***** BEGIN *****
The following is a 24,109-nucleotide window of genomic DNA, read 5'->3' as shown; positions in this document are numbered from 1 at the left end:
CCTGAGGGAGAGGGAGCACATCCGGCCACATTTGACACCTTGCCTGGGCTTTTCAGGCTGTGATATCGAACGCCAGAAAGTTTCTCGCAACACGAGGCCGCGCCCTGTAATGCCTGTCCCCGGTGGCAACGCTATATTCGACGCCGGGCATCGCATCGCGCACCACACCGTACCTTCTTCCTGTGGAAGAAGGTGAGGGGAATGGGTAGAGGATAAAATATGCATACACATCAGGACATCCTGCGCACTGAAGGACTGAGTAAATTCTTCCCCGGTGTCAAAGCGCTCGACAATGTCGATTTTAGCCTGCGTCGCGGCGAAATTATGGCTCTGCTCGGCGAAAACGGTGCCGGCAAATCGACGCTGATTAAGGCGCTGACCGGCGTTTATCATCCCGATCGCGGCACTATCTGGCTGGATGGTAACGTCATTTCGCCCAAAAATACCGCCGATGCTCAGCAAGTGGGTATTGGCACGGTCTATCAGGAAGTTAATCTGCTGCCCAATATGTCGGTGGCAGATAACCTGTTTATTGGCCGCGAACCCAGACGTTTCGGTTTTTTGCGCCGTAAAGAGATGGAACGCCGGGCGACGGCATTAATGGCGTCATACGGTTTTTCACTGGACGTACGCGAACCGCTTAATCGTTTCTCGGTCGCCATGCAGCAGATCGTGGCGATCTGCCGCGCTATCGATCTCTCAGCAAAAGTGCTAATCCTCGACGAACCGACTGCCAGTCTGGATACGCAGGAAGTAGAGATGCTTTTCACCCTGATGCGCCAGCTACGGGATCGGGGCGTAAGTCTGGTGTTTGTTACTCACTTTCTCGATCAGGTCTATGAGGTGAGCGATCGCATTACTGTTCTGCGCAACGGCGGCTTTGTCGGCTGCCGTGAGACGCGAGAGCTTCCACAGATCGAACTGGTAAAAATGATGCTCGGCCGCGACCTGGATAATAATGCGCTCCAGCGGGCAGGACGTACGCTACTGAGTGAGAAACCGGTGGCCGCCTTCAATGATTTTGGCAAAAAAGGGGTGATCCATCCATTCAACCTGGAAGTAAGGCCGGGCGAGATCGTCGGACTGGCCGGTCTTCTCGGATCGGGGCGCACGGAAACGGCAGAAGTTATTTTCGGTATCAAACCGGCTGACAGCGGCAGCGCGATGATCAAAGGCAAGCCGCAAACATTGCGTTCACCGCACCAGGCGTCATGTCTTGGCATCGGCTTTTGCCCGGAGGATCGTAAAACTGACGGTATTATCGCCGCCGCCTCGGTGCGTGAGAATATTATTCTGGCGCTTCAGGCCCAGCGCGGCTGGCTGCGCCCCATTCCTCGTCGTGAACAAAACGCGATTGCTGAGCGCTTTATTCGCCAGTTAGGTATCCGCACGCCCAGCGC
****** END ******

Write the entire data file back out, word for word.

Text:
The following is a 24,109-nucleotide window of genomic DNA, read 5'->3' as shown; positions in this document are numbered from 1 at the left end:
CCTGAGGGAGAGGGAGCACATCCGGCCACATTTGACACCTTGCCTGGGCTTTTCAGGCTGTGATATCGAACGCCAGAAAGTTTCTCGCAACACGAGGCCGCGCCCTGTAATGCCTGTCCCCGGTGGCAACGCTATATTCGACGCCGGGCATCGCATCGCGCACCACACCGTACCTTCTTCCTGTGGAAGAAGGTGAGGGGAATGGGTAGAGGATAAAATATGCATACACATCAGGACATCCTGCGCACTGAAGGACTGAGTAAATTCTTCCCCGGTGTCAAAGCGCTCGACAATGTCGATTTTAGCCTGCGTCGCGGCGAAATTATGGCTCTGCTCGGCGAAAACGGTGCCGGCAAATCGACGCTGATTAAGGCGCTGACCGGCGTTTATCATCCCGATCGCGGCACTATCTGGCTGGATGGTAACGTCATTTCGCCCAAAAATACCGCCGATGCTCAGCAAGTGGGTATTGGCACGGTCTATCAGGAAGTTAATCTGCTGCCCAATATGTCGGTGGCAGATAACCTGTTTATTGGCCGCGAACCCAGACGTTTCGGTTTTTTGCGCCGTAAAGAGATGGAACGCCGGGCGACGGCATTAATGGCGTCATACGGTTTTTCACTGGACGTACGCGAACCGCTTAATCGTTTCTCGGTCGCCATGCAGCAGATCGTGGCGATCTGCCGCGCTATCGATCTCTCAGCAAAAGTGCTAATCCTCGACGAACCGACTGCCAGTCTGGATACGCAGGAAGTAGAGATGCTTTTCACCCTGATGCGCCAGCTACGGGATCGGGGCGTAAGTCTGGTGTTTGTTACTCACTTTCTCGATCAGGTCTATGAGGTGAGCGATCGCATTACTGTTCTGCGCAACGGCGGCTTTGTCGGCTGCCGTGAGACGCGAGAGCTTCCACAGATCGAACTGGTAAAAATGATGCTCGGCCGCGACCTGGATAATAATGCGCTCCAGCGGGCAGGACGTACGCTACTGAGTGAGAAACCGGTGGCCGCCTTCAATGATTTTGGCAAAAAAGGGGTGATCCATCCATTCAACCTGGAAGTAAGGCCGGGCGAGATCGTCGGACTGGCCGGTCTTCTCGGATCGGGGCGCACGGAAACGGCAGAAGTTATTTTCGGTATCAAACCGGCTGACAGCGGCAGCGCGATGATCAAAGGCAAGCCGCAAACATTGCGTTCACCGCACCAGGCGTCATGTCTTGGCATCGGCTTTTGCCCGGAGGATCGTAAAACTGACGGTATTATCGCCGCCGCCTCGGTGCGTGAGAATATTATTCTGGCGCTTCAGGCCCAGCGCGGCTGGCTGCGCCCCATTCCTCGTCGTGAACAAAACGCGATTGCTGAGCGCTTTATTCGCCAGTTAGGTATCCGCACGCCCAGCGC